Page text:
Imagine, the pitch will undoubtedly go, a third year associate who never goes out clubbing and therefore never comes in late with a hangover. An analyst who works ninety hours a week or more and doesn’t moan to the newspapers. Imagine a junior banker who doesn’t celebrate Christmas, Thanksgiving or any other holiday and has never heard of weekends. Imagine … the robo-analyst.
This prediction – and indeed this pitch – has been made plenty of times in the past, and as Liam Proud of Breakingviews acknowledges, it’s always fallen flat on its face, and always for the same reason. That reason being that when senior bankers hear the words “software that gathers data automatically and pulls it into live pitchbook templates”, they immediately think “numbers pulled from a database”, and that tends to trigger a horrible memory of a time that they did that and ended up embarrassing themselves in front of a client.
The problem is that companies are all unique individual entities, who have to report numbers that fit into a set of uniform categories. This means that lots of compromises have to be made by data providers, many of which have to be dealt with by adjustments later. Not only that, but the choice of which compromises and adjustments to make will often depend on what purpose you’re trying to use the information for – everyone who has ever been told “you can mainly reuse stuff from the last pitchbook” will be aware of the surprising extent to which this isn’t true.
And although the work which juniors put into documents is almost entirely pointless, it’s only almost entirely pointless. One time in a hundred or more, even checking that all the fonts are exactly the same will reveal that something has been cut and pasted from the wrong source. It’s useful to think of analysts on all-nighters as doing something similar to a concert promoter removing all the brown M&Ms from a bowl of candies before a Van Halen concert – it’s not the work itself that the client necessarily cares about, it’s the assurance that no corners have been cut which might result in something important being missed.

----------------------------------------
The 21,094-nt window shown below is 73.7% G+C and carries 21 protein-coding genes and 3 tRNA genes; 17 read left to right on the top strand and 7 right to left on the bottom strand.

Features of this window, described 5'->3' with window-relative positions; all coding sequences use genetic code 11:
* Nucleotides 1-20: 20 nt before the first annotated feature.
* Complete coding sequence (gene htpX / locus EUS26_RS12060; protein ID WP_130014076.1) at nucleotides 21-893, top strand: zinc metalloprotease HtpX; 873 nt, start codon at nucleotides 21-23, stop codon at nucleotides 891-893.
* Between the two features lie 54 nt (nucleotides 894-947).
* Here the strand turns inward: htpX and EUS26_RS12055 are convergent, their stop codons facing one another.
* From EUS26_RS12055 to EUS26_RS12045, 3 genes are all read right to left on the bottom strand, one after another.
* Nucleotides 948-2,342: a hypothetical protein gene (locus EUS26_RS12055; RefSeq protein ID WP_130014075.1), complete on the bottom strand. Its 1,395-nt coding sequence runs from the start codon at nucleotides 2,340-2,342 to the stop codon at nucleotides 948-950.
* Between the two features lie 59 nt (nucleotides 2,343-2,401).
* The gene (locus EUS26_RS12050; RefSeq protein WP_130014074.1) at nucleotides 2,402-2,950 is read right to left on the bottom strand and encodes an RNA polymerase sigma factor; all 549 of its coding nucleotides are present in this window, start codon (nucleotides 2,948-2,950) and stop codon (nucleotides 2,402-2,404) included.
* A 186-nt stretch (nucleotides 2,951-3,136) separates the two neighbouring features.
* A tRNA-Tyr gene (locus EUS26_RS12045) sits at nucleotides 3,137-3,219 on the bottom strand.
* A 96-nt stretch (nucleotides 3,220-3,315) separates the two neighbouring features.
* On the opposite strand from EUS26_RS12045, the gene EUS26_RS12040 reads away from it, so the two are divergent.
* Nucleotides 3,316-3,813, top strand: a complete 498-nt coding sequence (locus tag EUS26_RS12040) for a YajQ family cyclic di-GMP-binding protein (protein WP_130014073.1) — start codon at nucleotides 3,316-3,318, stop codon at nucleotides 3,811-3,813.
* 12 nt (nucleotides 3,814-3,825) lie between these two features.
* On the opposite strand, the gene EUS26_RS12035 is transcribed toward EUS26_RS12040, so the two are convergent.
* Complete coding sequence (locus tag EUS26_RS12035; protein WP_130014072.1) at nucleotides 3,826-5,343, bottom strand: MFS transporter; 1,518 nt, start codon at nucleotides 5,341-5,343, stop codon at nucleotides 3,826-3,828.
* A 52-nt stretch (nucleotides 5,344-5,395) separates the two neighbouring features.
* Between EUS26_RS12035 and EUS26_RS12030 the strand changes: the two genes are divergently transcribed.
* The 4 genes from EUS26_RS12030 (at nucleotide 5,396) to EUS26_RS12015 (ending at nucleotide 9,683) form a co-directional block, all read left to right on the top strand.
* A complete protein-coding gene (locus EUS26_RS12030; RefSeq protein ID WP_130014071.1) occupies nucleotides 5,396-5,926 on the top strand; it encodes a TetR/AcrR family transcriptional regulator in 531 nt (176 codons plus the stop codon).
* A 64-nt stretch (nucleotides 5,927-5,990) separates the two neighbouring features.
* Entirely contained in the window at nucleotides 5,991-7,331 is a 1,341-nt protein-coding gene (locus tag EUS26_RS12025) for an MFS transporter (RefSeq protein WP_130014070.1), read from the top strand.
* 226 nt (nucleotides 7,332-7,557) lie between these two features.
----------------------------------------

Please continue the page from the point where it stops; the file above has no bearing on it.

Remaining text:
So, in order to fulfil the dream, any robot that automates the pitch book tasks and leaves bankers to do, as Dan Dees of Goldman Sachs puts it, “more of the meaningful and less of the menial” is going to have to be so good that even paranoid and perfectionist banking MDs are happy to trust it. Is that possible?
Well, never say never. As well as Goldman, Moelis and Barclays have ongoing automation projects, and industry analyst Mike Mayo thinks it’s an inevitability. But it seems that the level of general, adaptable artificial intelligence that would be needed is much more difficult than the high speed number crunching which has decimated headcount in sales and trading. Just as senior bankers aren’t at risk until they make a machine that can schmooze the clients, junior bankers probably won’t be obsolete until they make a machine that you can get angry with when it makes a mistake.
Daniel Davies – Read more on efinancialcareers.com